Join Joseph Lowery for an in-depth discussion in this video Authorizing requests, part of Google Cloud Compute Engine Essential Training.
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- If you completed the previous lesson, you're ready to start addressing your Compute Engine project via Python. Because you want to keep your project secure, the first step is to authorize your access. We'll use the industry standard OAuth 2.0 authorization protocol. This will take a combination of work in the Google Cloud Console, and your own Python code. We're gonna start right in the console. I've got the Google Cloud Console open for my project, and now I need to establish a new Client ID for a native or installed application.
I'll navigate to the credentials section under APIs and auth, and then click Create New Client ID. I'll choose Installed Application as the application type. Since we're gonna be running our app right from the command line through the Python interpreter, that makes the most sense. Then under Installed Application Type, make sure that your choose other as we definitely don't fit in any of the other listed categories. All right, we're good.
Click Create Client ID. Google Cloud will add a new set of credentials for your project with the heading, and I'll need to scroll down for this, there it is, Client ID for Native Application. This will contain the newly generated Client ID, Client Secret, and Redirect URLs including localhost. Should you ever need to reset the secret, there's a button that you can use to do that. For us to use this information with our Python script, all we need to do is to click Download JSON.
Once it's downloaded, I'm going to find it in Finder here, copy it, and then I'm going to navigate to what I'm using, my Exercise Files, paste it in, and let's name it something a little bit simpler. As you can see the username incorporates the Client ID so it's a little awkward to say the least. Let's just click into it, and I'll get rid of the vast majority of this so that we're left with client_secrets.json.
Let's switch to the Code Editor, and first see what kind of secrets we have here. There's my client_secrets file. I'll open that up. Let me switch to Word Wrap, enable that so we can see it. Actually, a better choice would be to go to Source, Format. Since this is a JSON file, that's a little bit more readable. If you're not using Aptana Studio, your code editor probably has a similar function. Now we can see the name value pairs generated by Google Cloud. This file references the URLs our code will be using for authentication, and to create the required token.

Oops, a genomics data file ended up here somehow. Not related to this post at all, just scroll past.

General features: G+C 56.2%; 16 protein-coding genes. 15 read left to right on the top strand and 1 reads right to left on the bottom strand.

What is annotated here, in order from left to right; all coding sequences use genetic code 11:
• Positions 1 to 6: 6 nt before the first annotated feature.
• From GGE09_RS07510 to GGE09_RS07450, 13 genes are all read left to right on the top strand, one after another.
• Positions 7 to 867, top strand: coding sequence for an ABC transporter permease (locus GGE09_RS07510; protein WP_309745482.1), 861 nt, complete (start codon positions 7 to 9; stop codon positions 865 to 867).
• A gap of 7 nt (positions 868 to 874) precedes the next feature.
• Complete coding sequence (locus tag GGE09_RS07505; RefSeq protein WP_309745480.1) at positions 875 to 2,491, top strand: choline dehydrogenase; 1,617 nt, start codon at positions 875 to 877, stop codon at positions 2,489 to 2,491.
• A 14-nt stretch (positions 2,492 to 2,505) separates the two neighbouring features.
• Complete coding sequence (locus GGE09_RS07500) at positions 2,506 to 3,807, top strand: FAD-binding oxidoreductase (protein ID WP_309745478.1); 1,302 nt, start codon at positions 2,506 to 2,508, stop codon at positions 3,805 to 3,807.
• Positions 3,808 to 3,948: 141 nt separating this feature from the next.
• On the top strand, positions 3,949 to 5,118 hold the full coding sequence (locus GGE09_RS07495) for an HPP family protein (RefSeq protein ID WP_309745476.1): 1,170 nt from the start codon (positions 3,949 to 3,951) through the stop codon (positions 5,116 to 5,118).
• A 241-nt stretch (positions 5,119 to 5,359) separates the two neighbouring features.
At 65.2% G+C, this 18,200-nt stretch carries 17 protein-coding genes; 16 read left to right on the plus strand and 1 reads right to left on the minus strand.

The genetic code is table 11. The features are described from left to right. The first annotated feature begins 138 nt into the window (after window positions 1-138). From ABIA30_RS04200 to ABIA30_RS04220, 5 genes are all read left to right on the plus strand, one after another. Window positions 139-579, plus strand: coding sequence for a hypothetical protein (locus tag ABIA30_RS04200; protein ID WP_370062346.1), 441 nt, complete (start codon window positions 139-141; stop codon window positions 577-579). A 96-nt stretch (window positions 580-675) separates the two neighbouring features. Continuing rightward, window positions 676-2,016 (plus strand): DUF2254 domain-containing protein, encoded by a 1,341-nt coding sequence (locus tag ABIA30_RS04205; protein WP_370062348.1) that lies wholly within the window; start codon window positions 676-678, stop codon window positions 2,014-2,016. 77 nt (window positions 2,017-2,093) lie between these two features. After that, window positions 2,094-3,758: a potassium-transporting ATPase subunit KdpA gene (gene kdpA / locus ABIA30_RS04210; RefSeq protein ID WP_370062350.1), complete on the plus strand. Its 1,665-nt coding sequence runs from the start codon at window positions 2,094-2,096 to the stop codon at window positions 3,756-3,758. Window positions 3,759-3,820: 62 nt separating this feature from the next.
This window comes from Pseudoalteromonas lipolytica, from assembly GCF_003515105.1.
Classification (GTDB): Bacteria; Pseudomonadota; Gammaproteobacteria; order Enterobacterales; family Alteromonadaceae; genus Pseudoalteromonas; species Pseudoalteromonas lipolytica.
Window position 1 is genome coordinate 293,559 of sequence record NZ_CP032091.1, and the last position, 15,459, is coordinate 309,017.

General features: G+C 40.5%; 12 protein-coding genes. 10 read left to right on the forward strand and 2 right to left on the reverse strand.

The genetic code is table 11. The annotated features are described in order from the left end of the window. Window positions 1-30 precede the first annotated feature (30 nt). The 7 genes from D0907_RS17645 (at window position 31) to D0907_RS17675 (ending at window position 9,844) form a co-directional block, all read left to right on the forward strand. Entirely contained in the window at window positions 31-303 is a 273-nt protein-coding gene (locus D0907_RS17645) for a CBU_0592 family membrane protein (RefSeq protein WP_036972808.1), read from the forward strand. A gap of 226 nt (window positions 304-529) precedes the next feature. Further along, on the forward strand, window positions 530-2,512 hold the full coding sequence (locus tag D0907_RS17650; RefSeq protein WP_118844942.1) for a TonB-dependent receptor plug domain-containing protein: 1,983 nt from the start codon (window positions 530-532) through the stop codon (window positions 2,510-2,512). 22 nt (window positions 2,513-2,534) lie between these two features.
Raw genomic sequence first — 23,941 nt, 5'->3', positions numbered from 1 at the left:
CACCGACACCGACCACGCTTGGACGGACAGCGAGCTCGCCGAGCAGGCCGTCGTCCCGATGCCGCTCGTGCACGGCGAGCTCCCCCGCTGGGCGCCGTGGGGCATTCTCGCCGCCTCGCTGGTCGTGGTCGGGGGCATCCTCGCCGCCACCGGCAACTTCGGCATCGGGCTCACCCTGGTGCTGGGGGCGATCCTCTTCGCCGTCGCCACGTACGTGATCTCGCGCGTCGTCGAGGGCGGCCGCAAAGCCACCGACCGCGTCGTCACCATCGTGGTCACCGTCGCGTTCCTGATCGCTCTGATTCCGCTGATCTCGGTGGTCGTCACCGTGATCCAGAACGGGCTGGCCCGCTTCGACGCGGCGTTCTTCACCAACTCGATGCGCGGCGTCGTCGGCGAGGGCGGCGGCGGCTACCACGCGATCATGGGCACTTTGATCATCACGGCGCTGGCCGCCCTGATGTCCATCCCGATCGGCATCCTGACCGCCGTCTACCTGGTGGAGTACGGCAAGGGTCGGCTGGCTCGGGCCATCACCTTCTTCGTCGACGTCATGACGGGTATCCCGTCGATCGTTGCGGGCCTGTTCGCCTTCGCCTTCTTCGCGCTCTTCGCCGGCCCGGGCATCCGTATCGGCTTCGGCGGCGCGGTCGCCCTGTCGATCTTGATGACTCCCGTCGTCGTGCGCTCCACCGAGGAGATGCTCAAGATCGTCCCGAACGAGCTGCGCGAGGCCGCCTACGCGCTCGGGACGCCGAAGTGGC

On Line 7 where it says redirect uris, you'll see a shorthand reference to localhosts, oob. Let's bring in our Python code. As the code is somewhat complex, I have it scripted and available in the exercise files for us to go over. You'll find it under Chapter 5, 05_02 in the Start folder. Open up vm-manager.py. The code begins by importing the necessary libraries including several for OAuth 2.0 functionality starting on Line 7 and then going through Line 10.
Then starting on Line 13, we declare a number of variables beginning with the downloaded Client ID credential file. Next, the main function is defined starting on Line 17. Let me scroll down a bit here so you can see all of that. It starts initially with basic logging and parsing routines. Then, Line 29 begins the actual authentication execution by invoking several key functions, flow_from_clientsecrets, storage, and storage.get, and assigning those results to flow, storage, and credentials respectively.
Now on Line 32, we're ready to check to see if the stored credentials exist, and if so, if they're valid. The run_flow function you see on Line 34 attempts to open an authorization server page in your default browser, and ask for access. If access is granted, your new credentials are returned, and they're stored in the file associated with the storage object declared on Line 30. Before I can go to the command line, I'm gonna need to save this file into our exercise files route just to make it easier to access from the command line, and also to have this file and client_secrets.json local to each other.
I'll choose File, Save As, and then drill up to the Exercise Files folder, click OK. There's my new file, and I'm good to go. Now we're ready to switch to the command line. From here I'm gonna do a ls to make sure that I'm in the right directory. It looks good. I see vm-manager.py, and also client_secrets.json.
Now I can run the file by entering python, and then the name of the file that I want Python to run, python vm-manager.py. Cool, there's our browser window as expected. I will accept the request, and with that little bit of text up there, the authentication flow has completed. I'm authorized. Excellent! All systems are go for accessing our virtual machine instance starting in the next lesson.
- Integrating with Google Cloud products
- Setting up the Google Cloud SDK
- Creating a Compute Engine instance
- Authenticating users
- Working with Python and Compute Engine
- Managing resources
- Implementing network load balancing